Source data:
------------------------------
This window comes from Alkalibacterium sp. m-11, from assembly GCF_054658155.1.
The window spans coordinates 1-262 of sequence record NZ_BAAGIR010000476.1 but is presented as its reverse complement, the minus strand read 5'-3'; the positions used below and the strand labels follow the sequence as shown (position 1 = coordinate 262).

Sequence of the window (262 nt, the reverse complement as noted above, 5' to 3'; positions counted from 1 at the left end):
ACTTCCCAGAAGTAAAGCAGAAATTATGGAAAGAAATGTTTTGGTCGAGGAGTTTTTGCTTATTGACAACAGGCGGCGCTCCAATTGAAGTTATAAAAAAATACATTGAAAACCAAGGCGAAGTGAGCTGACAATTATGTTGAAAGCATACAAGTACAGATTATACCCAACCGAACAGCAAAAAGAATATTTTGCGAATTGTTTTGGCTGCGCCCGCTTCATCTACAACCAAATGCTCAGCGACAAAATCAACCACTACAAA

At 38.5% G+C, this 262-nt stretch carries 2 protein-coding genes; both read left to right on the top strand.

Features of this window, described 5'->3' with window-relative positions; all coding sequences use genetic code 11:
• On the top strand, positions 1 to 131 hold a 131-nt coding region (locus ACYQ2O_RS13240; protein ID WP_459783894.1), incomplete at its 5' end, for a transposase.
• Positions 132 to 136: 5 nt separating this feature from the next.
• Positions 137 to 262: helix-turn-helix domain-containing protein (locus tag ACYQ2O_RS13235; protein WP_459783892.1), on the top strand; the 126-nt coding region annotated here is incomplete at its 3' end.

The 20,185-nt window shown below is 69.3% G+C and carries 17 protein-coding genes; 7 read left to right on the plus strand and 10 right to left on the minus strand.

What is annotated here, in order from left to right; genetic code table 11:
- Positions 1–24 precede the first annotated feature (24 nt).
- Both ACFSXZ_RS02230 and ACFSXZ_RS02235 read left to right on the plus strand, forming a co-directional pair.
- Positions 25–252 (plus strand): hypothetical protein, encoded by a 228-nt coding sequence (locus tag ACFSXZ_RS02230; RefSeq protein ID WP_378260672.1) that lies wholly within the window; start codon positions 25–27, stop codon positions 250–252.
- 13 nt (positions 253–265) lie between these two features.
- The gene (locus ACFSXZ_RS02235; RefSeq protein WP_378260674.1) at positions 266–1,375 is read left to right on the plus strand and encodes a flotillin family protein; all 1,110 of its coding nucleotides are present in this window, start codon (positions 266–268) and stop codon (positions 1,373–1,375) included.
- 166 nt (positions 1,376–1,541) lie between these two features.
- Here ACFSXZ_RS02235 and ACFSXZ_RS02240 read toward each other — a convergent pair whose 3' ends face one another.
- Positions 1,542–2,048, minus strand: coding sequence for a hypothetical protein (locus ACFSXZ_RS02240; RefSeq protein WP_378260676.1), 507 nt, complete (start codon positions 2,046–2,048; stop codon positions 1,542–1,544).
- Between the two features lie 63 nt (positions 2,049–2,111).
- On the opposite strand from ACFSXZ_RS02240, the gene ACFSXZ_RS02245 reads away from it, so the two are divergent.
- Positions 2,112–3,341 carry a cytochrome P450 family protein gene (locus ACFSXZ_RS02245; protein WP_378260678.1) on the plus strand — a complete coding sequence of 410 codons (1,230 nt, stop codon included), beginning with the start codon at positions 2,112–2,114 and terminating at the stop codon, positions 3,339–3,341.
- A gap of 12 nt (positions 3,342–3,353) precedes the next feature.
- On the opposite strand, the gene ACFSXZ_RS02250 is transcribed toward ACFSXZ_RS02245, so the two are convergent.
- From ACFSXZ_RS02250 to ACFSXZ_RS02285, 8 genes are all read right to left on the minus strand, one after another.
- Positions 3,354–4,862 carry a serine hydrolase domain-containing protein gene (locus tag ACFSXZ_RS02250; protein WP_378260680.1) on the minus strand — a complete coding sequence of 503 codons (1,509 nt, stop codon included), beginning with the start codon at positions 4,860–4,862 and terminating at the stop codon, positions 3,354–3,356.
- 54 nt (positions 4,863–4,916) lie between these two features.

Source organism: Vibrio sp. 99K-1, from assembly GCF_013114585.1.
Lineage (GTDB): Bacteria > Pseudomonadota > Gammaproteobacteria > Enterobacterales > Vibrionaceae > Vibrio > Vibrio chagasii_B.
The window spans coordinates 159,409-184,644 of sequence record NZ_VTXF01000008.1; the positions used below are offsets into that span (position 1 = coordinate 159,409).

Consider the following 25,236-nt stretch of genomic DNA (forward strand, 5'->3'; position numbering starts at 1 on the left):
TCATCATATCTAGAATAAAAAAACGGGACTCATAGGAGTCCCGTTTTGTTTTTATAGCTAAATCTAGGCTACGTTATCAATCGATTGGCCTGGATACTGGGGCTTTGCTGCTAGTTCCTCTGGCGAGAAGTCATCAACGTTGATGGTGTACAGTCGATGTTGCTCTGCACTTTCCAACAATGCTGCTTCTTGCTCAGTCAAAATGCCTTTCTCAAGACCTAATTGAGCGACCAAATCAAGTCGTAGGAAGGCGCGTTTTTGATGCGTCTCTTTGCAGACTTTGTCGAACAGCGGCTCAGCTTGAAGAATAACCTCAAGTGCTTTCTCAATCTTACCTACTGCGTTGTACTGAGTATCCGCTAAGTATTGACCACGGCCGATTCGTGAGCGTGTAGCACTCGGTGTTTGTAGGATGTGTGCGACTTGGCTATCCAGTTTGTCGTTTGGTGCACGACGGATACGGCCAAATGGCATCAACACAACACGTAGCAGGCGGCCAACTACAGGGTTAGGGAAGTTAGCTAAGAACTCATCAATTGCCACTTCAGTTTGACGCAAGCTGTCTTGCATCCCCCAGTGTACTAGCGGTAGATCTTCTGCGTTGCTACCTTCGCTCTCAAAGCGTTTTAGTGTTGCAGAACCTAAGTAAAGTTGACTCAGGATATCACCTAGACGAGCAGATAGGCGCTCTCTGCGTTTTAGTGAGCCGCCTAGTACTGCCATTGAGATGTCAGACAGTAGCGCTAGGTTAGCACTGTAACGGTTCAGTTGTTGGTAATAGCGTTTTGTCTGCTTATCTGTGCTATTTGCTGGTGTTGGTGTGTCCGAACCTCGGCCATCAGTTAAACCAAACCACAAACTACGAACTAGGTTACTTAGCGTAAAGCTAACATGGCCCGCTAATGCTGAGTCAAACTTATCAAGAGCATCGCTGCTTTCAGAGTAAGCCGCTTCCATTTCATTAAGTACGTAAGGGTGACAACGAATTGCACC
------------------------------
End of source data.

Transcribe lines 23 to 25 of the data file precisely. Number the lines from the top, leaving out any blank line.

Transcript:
- A gap of 12 nt (positions 3,342–3,353) precedes the next feature.
- On the opposite strand, the gene ACFSXZ_RS02250 is transcribed toward ACFSXZ_RS02245, so the two are convergent.
- From ACFSXZ_RS02250 to ACFSXZ_RS02285, 8 genes are all read right to left on the minus strand, one after another.